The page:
1. “There is at the present juncture a certain fermentation of mind, a certain activity of speculation and enterprise which if properly directed may be made subservient to useful purposes; but which if left entirely to itself, may be attended with pernicious effects.” ~ Alexander Hamilton, founding father and first Treasury Secretary of the United States

  2. […] other economists, analysts, traders and financial experts, have addressed the speculator argument time and time again, but, apparently, numbers aren’t getting through. So here it is- our open letter […]

Write a Comment

The performance data displayed herein is compiled from various sources, including BarclayHedge, RCM's own estimates of performance based on account managed by advisors on its books, and reports directly from the advisors. These performance figures should not be relied on independent of the individual advisor's disclosure document, which has important information regarding the method of calculation used, whether or not the performance includes proprietary results, and other important footnotes on the advisor's track record.

Benchmark index performance is for the constituents of that index only, and does not represent the entire universe of possible investments within that asset class. And further, that there can be limitations and biases to indices such as survivorship, self reporting, and instant history.

Managed futures accounts can subject to substantial charges for management and advisory fees. The numbers within this website include all such fees, but it may be necessary for those accounts that are subject to these charges to make substantial trading profits in the future to avoid depletion or exhaustion of their assets.

Investors interested in investing with a managed futures program (excepting those programs which are offered exclusively to qualified eligible persons as that term is defined by CFTC regulation 4.7) will be required to receive and sign off on a disclosure document in compliance with certain CFT rules The disclosure documents contains a complete description of the principal risk factors and each fee to be charged to your account by the CTA, as well as the composite performance of accounts under the CTA's management over at least the most recent five years. Investor interested in investing in any of the programs on this website are urged to carefully read these disclosure documents, including, but not limited to the performance information, before investing in any such programs.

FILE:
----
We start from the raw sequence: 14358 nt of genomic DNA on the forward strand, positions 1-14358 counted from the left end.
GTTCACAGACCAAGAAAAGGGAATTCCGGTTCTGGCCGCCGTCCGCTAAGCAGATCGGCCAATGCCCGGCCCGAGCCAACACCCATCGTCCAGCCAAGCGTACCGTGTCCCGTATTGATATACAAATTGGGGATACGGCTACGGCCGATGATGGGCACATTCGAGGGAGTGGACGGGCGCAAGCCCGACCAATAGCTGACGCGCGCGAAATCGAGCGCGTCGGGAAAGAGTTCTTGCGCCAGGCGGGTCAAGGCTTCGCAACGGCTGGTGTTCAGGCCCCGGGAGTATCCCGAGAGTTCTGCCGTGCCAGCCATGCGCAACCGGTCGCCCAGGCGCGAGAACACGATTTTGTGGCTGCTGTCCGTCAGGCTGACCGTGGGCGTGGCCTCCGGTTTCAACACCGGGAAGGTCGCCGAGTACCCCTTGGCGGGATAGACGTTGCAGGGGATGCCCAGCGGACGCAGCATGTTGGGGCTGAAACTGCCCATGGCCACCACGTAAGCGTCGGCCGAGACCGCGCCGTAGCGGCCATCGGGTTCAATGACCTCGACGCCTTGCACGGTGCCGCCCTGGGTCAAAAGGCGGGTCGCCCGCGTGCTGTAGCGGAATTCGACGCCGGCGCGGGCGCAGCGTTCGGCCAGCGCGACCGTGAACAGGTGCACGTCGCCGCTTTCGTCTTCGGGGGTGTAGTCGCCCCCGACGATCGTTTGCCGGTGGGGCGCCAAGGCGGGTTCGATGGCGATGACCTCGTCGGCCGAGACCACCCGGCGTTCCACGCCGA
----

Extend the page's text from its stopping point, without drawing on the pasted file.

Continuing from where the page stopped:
Those investors who are qualified eligible persons as that term is defined by CFTC regulation 4.7 and interested in investing in a program exempt from having to provide a disclosure document and considered by the regulations to be sophisticated enough to understand the risks and be able to interpret the accuracy and completeness of any performance information on their own.

RCM receives a portion of the commodity brokerage commissions you pay in connection with your futures trading and/or a portion of the interest income (if any) earned on an account's assets. The listed manager may also pay RCM a portion of the fees they receive from accounts introduced to them by RCM.

See the full terms of use and risk disclaimer here.